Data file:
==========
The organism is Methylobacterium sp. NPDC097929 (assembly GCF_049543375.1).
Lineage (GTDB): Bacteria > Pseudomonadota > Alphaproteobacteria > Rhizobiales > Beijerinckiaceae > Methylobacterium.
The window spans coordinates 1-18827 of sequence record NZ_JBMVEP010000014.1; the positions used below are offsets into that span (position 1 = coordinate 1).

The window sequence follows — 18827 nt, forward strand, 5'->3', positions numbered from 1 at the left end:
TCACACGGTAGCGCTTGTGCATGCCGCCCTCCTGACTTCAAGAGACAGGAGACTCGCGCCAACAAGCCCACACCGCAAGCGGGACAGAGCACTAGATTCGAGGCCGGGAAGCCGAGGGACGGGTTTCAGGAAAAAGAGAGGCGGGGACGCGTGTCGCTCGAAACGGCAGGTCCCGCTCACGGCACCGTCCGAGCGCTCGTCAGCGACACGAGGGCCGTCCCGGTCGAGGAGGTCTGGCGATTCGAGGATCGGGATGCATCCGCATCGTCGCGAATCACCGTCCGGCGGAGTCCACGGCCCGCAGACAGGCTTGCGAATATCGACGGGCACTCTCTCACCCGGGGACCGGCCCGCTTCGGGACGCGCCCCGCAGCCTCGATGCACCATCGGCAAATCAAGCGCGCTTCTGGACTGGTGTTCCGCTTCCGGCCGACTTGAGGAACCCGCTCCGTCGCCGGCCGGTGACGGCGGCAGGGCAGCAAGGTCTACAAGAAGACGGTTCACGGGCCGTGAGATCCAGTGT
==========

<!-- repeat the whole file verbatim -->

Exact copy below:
The organism is Methylobacterium sp. NPDC097929 (assembly GCF_049543375.1).
Lineage (GTDB): Bacteria > Pseudomonadota > Alphaproteobacteria > Rhizobiales > Beijerinckiaceae > Methylobacterium.
The window spans coordinates 1-18827 of sequence record NZ_JBMVEP010000014.1; the positions used below are offsets into that span (position 1 = coordinate 1).

The window sequence follows — 18827 nt, forward strand, 5'->3', positions numbered from 1 at the left end:
TCACACGGTAGCGCTTGTGCATGCCGCCCTCCTGACTTCAAGAGACAGGAGACTCGCGCCAACAAGCCCACACCGCAAGCGGGACAGAGCACTAGATTCGAGGCCGGGAAGCCGAGGGACGGGTTTCAGGAAAAAGAGAGGCGGGGACGCGTGTCGCTCGAAACGGCAGGTCCCGCTCACGGCACCGTCCGAGCGCTCGTCAGCGACACGAGGGCCGTCCCGGTCGAGGAGGTCTGGCGATTCGAGGATCGGGATGCATCCGCATCGTCGCGAATCACCGTCCGGCGGAGTCCACGGCCCGCAGACAGGCTTGCGAATATCGACGGGCACTCTCTCACCCGGGGACCGGCCCGCTTCGGGACGCGCCCCGCAGCCTCGATGCACCATCGGCAAATCAAGCGCGCTTCTGGACTGGTGTTCCGCTTCCGGCCGACTTGAGGAACCCGCTCCGTCGCCGGCCGGTGACGGCGGCAGGGCAGCAAGGTCTACAAGAAGACGGTTCACGGGCCGTGAGATCCAGTGT